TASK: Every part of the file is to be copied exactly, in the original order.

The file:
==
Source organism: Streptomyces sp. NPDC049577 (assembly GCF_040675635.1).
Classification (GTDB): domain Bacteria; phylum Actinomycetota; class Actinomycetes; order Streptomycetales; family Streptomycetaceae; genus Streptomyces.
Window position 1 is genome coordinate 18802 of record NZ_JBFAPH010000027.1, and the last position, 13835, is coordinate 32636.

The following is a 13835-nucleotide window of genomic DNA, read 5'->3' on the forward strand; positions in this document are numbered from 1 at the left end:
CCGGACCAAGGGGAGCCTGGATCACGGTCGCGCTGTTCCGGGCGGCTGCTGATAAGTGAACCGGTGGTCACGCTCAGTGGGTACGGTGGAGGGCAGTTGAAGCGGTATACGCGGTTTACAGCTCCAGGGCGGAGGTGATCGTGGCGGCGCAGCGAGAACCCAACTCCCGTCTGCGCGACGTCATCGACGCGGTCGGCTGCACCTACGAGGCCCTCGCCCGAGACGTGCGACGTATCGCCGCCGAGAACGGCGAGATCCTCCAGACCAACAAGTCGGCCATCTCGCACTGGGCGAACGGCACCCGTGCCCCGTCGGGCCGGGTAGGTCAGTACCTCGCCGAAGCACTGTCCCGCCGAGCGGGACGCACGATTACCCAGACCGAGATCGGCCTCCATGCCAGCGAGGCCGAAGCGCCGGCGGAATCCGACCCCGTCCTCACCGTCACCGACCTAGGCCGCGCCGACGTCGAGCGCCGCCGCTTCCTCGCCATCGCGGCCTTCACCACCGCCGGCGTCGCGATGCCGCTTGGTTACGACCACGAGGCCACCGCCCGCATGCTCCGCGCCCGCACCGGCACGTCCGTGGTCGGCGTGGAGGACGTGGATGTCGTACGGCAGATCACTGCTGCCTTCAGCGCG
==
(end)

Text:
Source organism: Streptomyces sp. NPDC049577 (assembly GCF_040675635.1).
Classification (GTDB): domain Bacteria; phylum Actinomycetota; class Actinomycetes; order Streptomycetales; family Streptomycetaceae; genus Streptomyces.
Window position 1 is genome coordinate 18802 of record NZ_JBFAPH010000027.1, and the last position, 13835, is coordinate 32636.

The following is a 13835-nucleotide window of genomic DNA, read 5'->3' on the forward strand; positions in this document are numbered from 1 at the left end:
CCGGACCAAGGGGAGCCTGGATCACGGTCGCGCTGTTCCGGGCGGCTGCTGATAAGTGAACCGGTGGTCACGCTCAGTGGGTACGGTGGAGGGCAGTTGAAGCGGTATACGCGGTTTACAGCTCCAGGGCGGAGGTGATCGTGGCGGCGCAGCGAGAACCCAACTCCCGTCTGCGCGACGTCATCGACGCGGTCGGCTGCACCTACGAGGCCCTCGCCCGAGACGTGCGACGTATCGCCGCCGAGAACGGCGAGATCCTCCAGACCAACAAGTCGGCCATCTCGCACTGGGCGAACGGCACCCGTGCCCCGTCGGGCCGGGTAGGTCAGTACCTCGCCGAAGCACTGTCCCGCCGAGCGGGACGCACGATTACCCAGACCGAGATCGGCCTCCATGCCAGCGAGGCCGAAGCGCCGGCGGAATCCGACCCCGTCCTCACCGTCACCGACCTAGGCCGCGCCGACGTCGAGCGCCGCCGCTTCCTCGCCATCGCGGCCTTCACCACCGCCGGCGTCGCGATGCCGCTTGGTTACGACCACGAGGCCACCGCCCGCATGCTCCGCGCCCGCACCGGCACGTCCGTGGTCGGCGTGGAGGACGTGGATGTCGTACGGCAGATCACTGCTGCCTTCAGCGCG